It is important to note that consent to sexual intercourse can be negated depending on the circumstances of the act. Some examples include a lack of capacity to consent because of age or cognitive incapacity (s61HA(4)(a)), a lack of ‘opportunity to consent because the person is unconscious or asleep’ (s61HA(4)(b)), consent due to threats of force or terror (s61HA(4)(c)) or unlawful detainment (s61HA(4)(d)). Similarly, ‘a mistaken belief as to the identity of the other person’ (s61HA(5)(a)), marriage status (ss61HA(5)(b)), or health or hygiene benefits of sexual intercourse (s61HA(5)(c)) negates consent. Breaches of authority or trust situations (s61HA(6)(c)) or coercive conduct (s61HA(6)(b)) are also grounds for establishing that a person does not consent. Significantly, physical resistance is not the only marker of non-consent (s61HA(7); see R v Wilkes and Briant [1965] VR 475), and as outlined above, all of the circumstances of the individual case will be taken into account.

Aggravated sexual assault concerns additional circumstances to be taken into consideration in sexual assault matters. This is detailed in s61J(1), which states ‘any person who has sexual intercourse with another person without the consent of the other person and in circumstances of aggravation and who knows that the other person does not consent to the sexual intercourse is liable to imprisonment for 20 years’.

‘Circumstances of aggravation’ include the actual or threat to inflict actual bodily harm on the victim or another person present or nearby at the time of the offence or immediately before or after (s61J(1)(a) and (b); see also s61K); the offender being in the company of other people (s61J(2)(c); see also s61JA); the victim being under the age of 16 years (s61J(2)(d)); the existence of an authoritative relationship between the victim and the offender (s61J(2)(e)); the victim suffering from a serious physical disability or cognitive impairment (s61J(2)(f) and (g)); and the deprivation of liberty before or after the offence (s61J(2)(i)).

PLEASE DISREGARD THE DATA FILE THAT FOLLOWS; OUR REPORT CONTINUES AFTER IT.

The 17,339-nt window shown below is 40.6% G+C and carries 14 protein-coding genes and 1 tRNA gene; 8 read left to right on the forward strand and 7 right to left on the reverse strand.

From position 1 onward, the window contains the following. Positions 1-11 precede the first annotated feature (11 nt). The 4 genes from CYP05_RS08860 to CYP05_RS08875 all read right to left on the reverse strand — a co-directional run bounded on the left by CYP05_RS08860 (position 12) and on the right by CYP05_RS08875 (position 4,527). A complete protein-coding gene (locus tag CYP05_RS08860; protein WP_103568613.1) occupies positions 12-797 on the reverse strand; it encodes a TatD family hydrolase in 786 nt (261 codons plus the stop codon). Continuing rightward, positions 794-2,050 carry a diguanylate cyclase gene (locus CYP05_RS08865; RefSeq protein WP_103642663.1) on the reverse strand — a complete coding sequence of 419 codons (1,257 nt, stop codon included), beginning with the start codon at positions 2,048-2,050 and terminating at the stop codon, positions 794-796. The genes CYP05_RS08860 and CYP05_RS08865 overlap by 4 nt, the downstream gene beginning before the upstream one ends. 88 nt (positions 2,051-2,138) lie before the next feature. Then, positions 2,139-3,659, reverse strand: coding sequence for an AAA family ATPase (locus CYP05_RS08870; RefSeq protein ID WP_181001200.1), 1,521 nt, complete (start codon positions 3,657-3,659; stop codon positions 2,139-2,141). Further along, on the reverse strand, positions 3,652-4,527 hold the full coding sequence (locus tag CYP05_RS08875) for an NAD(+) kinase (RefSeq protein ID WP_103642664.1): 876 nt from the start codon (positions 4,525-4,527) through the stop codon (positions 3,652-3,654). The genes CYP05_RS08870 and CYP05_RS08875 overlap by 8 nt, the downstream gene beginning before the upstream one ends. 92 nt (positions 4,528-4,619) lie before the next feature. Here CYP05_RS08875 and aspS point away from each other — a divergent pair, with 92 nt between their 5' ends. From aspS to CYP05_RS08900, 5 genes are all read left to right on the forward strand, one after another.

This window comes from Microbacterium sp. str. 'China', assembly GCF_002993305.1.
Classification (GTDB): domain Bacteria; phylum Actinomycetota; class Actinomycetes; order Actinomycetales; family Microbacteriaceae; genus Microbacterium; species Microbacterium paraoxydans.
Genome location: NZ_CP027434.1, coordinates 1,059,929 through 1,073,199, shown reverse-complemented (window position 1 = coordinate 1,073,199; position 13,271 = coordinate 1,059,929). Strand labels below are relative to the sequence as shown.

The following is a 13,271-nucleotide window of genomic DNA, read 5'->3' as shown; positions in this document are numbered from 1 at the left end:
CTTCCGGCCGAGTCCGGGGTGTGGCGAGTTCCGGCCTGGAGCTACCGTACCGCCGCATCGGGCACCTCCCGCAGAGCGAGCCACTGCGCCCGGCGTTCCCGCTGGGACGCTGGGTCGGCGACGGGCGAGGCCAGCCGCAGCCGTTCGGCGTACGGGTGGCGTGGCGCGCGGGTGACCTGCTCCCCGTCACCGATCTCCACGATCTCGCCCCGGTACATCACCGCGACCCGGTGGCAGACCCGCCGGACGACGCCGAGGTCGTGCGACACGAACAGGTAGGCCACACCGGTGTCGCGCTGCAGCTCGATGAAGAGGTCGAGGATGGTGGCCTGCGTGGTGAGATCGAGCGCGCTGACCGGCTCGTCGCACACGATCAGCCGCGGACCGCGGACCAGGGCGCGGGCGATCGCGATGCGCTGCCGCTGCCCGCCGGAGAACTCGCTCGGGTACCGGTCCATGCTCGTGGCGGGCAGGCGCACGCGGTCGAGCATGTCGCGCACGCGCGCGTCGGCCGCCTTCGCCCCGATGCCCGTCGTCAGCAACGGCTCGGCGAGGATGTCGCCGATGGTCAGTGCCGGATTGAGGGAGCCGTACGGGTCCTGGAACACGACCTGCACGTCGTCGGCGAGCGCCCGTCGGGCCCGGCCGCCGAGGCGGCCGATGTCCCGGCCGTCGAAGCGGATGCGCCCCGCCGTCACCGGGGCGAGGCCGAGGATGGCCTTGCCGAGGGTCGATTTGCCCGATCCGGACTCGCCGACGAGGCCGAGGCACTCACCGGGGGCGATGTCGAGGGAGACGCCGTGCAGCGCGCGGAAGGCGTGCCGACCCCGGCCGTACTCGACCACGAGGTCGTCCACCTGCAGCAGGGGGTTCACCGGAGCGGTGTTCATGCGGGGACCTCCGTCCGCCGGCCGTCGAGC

A similar topic for discussion is indecent assault, which is located in s61L of the Act. While this differs from sexual assault in the severity of sentence and extent of contact, indecent assault is an offence that concerns similar unwanted contact. The Act states: ‘any person who assaults another person and, at the time of, or immediately before or after, the assault, commits an act of indecency on or in the presence of the other person, is liable to imprisonment for 5 years’. Examples of this include unwanted touching or kissing (see R v Leeson (1968) 52 Cr App R 185). The offence of aggravated indecent assault is found in s61M and concerns the presence of circumstances of aggravation similar to those outlined above (see s61M(3)). Sentences for this offence range from 7 years imprisonment (s61M(1)) to 10 years in circumstances where the victim is under the age of 16 (s61M(2)). Acts of indecency are identified as those that go against community standards, such as exposing your genitals in the presence of a child or simulating sexual acts on another person. The penalty imposed for an act of indecency depends on the age of the person to whom the act of indecency was directed – if they are under the age of 16 years, the offender is susceptible to a 2 year imprisonment period; however if they are over the age of 16 years, the offender is susceptible to an 18 month sentence.

If you have been charged or suspect that you may be charged with an offence, it is crucial that you seek professional legal advice. Contact our Criminal Lawyers in Sydney for the best Sexual Offence Lawyers. Your freedom and reputation deserve to be protected by our leading industry professionals.